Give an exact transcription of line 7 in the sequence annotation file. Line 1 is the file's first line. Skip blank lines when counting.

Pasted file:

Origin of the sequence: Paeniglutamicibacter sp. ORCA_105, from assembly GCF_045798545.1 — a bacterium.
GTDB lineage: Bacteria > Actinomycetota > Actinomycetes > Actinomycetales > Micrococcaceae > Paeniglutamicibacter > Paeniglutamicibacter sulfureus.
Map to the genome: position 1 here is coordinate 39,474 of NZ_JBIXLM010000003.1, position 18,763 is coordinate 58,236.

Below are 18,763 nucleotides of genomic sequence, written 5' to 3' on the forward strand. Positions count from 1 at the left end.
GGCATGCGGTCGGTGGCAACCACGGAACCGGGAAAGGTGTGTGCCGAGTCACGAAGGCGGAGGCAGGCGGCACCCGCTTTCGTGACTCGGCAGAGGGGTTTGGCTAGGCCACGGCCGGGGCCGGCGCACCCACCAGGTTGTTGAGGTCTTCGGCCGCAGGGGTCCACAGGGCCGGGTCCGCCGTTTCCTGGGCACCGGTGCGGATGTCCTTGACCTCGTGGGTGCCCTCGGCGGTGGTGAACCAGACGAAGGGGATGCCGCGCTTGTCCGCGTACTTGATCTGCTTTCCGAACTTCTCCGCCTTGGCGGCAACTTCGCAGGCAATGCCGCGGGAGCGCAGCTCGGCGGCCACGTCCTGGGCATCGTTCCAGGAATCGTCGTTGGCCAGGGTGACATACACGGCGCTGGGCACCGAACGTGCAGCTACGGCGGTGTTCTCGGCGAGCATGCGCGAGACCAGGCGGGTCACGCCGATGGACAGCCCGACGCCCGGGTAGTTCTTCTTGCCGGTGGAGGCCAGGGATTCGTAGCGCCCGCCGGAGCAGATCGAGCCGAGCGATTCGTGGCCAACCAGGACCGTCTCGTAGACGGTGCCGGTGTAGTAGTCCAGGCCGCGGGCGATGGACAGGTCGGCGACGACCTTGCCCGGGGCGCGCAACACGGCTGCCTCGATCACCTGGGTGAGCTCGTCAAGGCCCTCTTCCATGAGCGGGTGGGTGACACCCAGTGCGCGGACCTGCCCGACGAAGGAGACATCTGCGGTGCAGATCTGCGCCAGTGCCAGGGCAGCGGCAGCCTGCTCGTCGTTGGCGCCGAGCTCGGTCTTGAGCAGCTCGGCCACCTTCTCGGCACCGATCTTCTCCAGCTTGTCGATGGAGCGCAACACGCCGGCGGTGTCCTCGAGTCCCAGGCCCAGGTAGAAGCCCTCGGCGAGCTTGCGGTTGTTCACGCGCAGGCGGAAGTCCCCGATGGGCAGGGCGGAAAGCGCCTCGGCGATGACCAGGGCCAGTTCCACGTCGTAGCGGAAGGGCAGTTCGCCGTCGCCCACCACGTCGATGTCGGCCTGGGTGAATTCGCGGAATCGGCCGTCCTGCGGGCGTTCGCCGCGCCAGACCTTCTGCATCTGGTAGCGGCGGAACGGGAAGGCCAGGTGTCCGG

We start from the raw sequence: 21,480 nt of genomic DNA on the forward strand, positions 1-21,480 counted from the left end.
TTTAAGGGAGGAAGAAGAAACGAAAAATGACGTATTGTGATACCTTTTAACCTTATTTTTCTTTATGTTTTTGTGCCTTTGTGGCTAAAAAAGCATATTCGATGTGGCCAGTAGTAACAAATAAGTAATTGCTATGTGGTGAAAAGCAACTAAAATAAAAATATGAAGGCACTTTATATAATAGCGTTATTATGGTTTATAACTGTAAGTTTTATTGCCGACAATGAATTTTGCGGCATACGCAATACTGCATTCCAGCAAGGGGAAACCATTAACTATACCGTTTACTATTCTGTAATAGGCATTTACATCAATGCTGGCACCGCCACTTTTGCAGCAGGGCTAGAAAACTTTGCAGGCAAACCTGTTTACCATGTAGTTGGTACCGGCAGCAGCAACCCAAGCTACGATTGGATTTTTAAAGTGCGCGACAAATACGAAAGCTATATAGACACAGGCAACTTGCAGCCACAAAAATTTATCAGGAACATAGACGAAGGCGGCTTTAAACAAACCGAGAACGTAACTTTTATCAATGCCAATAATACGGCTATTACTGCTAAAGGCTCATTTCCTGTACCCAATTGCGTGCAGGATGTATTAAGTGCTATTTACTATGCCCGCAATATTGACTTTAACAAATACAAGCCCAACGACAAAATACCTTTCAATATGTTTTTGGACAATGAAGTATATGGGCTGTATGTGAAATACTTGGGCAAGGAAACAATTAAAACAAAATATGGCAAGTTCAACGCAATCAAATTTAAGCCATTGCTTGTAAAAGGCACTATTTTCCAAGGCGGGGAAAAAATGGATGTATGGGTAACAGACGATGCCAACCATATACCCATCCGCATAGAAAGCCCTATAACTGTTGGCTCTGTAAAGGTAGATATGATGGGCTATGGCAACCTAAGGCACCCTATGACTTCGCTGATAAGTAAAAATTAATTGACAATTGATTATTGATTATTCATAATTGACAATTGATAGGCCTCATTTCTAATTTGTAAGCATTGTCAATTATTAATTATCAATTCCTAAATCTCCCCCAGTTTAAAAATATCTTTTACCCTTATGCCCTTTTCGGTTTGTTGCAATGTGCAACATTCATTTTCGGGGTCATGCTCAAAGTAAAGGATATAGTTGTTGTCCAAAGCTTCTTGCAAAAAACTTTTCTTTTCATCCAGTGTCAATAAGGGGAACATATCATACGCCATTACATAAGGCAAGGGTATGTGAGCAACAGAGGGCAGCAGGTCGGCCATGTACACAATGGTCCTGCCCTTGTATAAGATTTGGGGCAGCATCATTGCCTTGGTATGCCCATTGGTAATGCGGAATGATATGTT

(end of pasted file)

TTTAAGGGAGGAAGAAGAAACGAAAAATGACGTATTGTGATACCTTTTAACCTTATTTTTCTTTATGTTTTTGTGCCTTTGTGGCTAAAAAAGCATATTCGATGTGGCCAGTAGTAACAAATAAGTAATTGCTATGTGGTGAAAAGCAACTAAAATAAAAATATGAAGGCACTTTATATAATAGCGTTATTATGGTTTATAACTGTAAGTTTTATTGCCGACAATGAATTTTGCGGCATACGCAATACTGCATTCCAGCAAGGGGAAACCATTAACTATACCGTTTACTATTCTGTAATAGGCATTTACATCAATGCTGGCACCGCCACTTTTGCAGCAGGGCTAGAAAACTTTGCAGGCAAACCTGTTTACCATGTAGTTGGTACCGGCAGCAGCAACCCAAGCTACGATTGGATTTTTAAAGTGCGCGACAAATACGAAAGCTATATAGACACAGGCAACTTGCAGCCACAAAAATTTATCAGGAACATAGACGAAGGCGGCTTTAAACAAACCGAGAACGTAACTTTTATCAATGCCAATAATACGGCTATTACTGCTAAAGGCTCATTTCCTGTACCCAATTGCGTGCAGGATGTATTAAGTGCTATTTACTATGCCCGCAATATTGACTTTAACAAATACAAGCCCAACGACAAAATACCTTTCAATATGTTTTTGGACAATGAAGTATATGGGCTGTATGTGAAATACTTGGGCAAGGAAACAATTAAAACAAAATATGGCAAGTTCAACGCAATCAAATTTAAGCCATTGCTTGTAAAAGGCACTATTTTCCAAGGCGGGGAAAAAATGGATGTATGGGTAACAGACGATGCCAACCATATACCCATCCGCATAGAAAGCCCTATAACTGTTGGCTCTGTAAAGGTAGATATGATGGGCTATGGCAACCTAAGGCACCCTATGACTTCGCTGATAAGTAAAAATTAATTGACAATTGATTATTGATTATTCATAATTGACAATTGATAGGCCTCATTTCTAATTTGTAAGCATTGTCAATTATTAATTATCAATTCCTAAATCTCCCCCAGTTTAAAAATATCTTTTACCCTTATGCCCTTTTCGGTTTGTTGCAATGTGCAACATTCATTTTCGGGGTCATGCTCAAAGTAAAGGATATAGTTGTTGTCCAAAGCTTCTTGCAAAAAACTTTTCTTTTCATCCAGTGTCAATAAGGGGAACATATCATACGCCATTACATAAGGCAAGGGTATGTGAGCAACAGAGGGCAGCAGGTCGGCCATGTACACAATGGTCCTGCCCTTGTATAAGATTTGGGGCAGCATCATTGCCTTGGTATGCCCATTGGTAATGCGGAATGATATGTT